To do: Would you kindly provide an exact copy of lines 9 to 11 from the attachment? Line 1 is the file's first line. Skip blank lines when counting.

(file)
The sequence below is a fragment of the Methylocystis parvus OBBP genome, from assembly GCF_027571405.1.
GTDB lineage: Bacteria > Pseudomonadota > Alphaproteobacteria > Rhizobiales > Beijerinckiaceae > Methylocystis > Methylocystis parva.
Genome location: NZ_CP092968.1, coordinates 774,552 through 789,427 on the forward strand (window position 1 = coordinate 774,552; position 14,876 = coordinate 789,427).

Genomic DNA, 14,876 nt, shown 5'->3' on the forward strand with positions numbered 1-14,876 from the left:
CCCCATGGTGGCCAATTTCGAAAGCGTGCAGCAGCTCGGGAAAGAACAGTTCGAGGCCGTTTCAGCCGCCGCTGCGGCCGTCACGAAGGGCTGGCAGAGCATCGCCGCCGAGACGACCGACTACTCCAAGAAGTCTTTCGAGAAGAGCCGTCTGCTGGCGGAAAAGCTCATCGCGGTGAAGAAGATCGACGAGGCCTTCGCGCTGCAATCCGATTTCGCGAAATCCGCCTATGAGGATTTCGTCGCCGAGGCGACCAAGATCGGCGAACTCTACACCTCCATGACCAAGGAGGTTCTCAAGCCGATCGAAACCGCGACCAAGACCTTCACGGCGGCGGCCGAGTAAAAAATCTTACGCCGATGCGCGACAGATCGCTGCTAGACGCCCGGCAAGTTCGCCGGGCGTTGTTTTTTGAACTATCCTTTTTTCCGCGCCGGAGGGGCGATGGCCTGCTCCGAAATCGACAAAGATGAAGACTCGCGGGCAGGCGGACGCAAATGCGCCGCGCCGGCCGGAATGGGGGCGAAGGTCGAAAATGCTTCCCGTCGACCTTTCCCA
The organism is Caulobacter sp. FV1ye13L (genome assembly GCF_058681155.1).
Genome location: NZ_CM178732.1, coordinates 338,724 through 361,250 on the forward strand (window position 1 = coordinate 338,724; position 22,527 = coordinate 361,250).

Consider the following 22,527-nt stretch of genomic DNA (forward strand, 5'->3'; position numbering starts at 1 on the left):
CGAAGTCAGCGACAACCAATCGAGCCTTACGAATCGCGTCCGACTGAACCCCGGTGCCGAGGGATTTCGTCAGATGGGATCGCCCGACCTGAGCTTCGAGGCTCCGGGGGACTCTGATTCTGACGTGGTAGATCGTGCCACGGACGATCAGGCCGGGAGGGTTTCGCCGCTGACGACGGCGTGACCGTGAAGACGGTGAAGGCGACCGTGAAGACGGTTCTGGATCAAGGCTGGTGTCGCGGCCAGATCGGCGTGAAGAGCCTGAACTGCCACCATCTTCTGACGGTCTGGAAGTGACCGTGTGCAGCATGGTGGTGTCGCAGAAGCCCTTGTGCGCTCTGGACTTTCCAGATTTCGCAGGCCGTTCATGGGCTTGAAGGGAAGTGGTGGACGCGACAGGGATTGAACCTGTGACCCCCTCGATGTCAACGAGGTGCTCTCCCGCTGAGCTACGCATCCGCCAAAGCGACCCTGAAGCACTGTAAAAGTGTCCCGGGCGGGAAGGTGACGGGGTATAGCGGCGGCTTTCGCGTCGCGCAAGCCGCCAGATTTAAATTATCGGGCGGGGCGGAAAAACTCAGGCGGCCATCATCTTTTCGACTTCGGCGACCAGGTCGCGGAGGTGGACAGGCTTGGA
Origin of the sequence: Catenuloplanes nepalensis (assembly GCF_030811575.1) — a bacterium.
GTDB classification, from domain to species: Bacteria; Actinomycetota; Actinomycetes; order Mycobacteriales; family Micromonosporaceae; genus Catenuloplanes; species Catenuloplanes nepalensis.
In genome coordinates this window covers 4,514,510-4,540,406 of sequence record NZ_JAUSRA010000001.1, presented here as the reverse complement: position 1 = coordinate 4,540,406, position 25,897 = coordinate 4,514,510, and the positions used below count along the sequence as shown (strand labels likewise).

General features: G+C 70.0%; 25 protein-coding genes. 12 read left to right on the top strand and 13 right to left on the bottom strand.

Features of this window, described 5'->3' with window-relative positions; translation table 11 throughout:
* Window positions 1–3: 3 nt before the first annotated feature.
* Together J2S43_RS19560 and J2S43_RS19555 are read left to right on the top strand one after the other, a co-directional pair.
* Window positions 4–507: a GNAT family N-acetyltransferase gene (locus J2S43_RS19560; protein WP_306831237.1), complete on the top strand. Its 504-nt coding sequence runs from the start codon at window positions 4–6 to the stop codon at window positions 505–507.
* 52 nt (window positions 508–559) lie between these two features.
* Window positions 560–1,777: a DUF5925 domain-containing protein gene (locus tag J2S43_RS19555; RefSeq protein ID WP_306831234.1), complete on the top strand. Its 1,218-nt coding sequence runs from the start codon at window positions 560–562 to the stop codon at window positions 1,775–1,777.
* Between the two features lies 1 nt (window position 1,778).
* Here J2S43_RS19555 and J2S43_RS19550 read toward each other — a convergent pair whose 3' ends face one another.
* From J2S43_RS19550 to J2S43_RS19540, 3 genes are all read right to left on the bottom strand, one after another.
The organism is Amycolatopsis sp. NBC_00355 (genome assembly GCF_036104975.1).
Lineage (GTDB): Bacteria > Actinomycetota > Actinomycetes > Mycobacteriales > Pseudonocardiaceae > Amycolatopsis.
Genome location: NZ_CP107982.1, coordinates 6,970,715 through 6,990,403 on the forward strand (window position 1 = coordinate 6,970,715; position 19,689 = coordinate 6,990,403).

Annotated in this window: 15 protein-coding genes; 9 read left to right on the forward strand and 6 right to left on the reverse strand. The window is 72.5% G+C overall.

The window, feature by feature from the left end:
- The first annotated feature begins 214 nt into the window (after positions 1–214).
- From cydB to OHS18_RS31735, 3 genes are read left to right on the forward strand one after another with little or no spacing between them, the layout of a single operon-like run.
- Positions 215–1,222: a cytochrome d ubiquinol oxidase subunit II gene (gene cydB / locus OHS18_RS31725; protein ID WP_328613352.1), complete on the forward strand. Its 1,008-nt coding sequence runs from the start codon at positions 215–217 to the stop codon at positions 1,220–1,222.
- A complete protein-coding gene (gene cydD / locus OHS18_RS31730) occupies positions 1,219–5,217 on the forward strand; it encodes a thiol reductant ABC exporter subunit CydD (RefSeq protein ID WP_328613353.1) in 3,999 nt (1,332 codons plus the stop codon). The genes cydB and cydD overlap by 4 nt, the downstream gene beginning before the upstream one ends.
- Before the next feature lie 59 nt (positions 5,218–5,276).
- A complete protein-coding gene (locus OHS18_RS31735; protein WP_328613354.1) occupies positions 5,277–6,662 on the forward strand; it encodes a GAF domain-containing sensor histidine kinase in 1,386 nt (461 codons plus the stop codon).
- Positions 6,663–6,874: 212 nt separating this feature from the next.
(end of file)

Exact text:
CGAAGTCAGCGACAACCAATCGAGCCTTACGAATCGCGTCCGACTGAACCCCGGTGCCGAGGGATTTCGTCAGATGGGATCGCCCGACCTGAGCTTCGAGGCTCCGGGGGACTCTGATTCTGACGTGGTAGATCGTGCCACGGACGATCAGGCCGGGAGGGTTTCGCCGCTGACGACGGCGTGACCGTGAAGACGGTGAAGGCGACCGTGAAGACGGTTCTGGATCAAGGCTGGTGTCGCGGCCAGATCGGCGTGAAGAGCCTGAACTGCCACCATCTTCTGACGGTCTGGAAGTGACCGTGTGCAGCATGGTGGTGTCGCAGAAGCCCTTGTGCGCTCTGGACTTTCCAGATTTCGCAGGCCGTTCATGGGCTTGAAGGGAAGTGGTGGACGCGACAGGGATTGAACCTGTGACCCCCTCGATGTCAACGAGGTGCTCTCCCGCTGAGCTACGCATCCGCCAAAGCGACCCTGAAGCACTGTAAAAGTGTCCCGGGCGGGAAGGTGACGGGGTATAGCGGCGGCTTTCGCGTCGCGCAAGCCGCCAGATTTAAATTATCGGGCGGGGCGGAAAAACTCAGGCGGCCATCATCTTTTCGACTTCGGCGACCAGGTCGCGGAGGTGGACAGGCTTGGA
Origin of the sequence: Catenuloplanes nepalensis (assembly GCF_030811575.1) — a bacterium.
GTDB classification, from domain to species: Bacteria; Actinomycetota; Actinomycetes; order Mycobacteriales; family Micromonosporaceae; genus Catenuloplanes; species Catenuloplanes nepalensis.